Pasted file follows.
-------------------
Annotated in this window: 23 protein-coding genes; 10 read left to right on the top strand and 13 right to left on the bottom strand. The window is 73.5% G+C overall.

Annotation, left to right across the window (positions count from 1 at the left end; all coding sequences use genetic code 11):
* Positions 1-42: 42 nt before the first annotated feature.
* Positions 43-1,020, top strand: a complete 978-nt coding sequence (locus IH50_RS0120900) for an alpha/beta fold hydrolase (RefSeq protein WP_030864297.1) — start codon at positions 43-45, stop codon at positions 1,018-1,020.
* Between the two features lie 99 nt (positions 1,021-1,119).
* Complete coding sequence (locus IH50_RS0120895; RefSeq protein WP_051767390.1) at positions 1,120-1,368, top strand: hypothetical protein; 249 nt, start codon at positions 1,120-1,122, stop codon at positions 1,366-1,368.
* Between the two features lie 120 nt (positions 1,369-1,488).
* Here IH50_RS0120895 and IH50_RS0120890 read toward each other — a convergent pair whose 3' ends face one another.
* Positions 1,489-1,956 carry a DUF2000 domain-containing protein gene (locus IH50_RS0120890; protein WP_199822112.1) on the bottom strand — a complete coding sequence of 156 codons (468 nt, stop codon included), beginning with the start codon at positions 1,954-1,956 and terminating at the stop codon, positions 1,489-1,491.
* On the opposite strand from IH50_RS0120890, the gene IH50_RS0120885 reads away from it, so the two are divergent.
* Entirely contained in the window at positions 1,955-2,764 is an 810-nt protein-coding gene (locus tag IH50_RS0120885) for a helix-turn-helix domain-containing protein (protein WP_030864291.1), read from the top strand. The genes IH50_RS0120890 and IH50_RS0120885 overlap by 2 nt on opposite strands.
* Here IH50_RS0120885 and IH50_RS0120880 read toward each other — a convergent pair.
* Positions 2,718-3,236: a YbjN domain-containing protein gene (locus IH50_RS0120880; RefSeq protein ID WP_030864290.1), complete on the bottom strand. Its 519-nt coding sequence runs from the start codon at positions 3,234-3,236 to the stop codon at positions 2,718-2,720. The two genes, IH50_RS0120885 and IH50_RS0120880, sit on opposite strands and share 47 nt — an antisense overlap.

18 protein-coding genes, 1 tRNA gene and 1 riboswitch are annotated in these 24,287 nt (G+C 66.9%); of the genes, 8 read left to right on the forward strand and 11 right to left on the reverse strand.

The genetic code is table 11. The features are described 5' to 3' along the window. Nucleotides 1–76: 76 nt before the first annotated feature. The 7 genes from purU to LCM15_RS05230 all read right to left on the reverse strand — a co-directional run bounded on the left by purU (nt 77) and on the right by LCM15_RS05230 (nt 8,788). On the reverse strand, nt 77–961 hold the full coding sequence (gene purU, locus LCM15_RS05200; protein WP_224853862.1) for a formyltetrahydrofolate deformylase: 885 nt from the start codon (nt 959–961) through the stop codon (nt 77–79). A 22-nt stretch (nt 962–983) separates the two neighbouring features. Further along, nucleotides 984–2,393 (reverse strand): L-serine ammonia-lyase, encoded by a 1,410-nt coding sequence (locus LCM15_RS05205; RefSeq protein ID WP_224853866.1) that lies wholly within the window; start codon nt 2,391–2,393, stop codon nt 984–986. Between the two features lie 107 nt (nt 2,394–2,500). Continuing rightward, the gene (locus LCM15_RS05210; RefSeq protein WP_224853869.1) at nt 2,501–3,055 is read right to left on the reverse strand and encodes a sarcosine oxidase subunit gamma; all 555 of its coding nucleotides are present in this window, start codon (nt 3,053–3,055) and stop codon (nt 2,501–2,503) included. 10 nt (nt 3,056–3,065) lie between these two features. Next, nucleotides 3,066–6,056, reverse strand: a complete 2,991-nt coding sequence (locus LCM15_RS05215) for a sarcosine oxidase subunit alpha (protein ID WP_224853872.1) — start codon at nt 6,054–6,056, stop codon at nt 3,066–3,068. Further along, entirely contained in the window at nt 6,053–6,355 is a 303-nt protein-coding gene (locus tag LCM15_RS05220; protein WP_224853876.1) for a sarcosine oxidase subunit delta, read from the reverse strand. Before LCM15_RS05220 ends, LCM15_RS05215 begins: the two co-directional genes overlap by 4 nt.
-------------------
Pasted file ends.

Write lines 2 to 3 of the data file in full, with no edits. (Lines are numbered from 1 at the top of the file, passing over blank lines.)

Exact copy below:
Annotation, left to right across the window (positions count from 1 at the left end; all coding sequences use genetic code 11):
* Positions 1-42: 42 nt before the first annotated feature.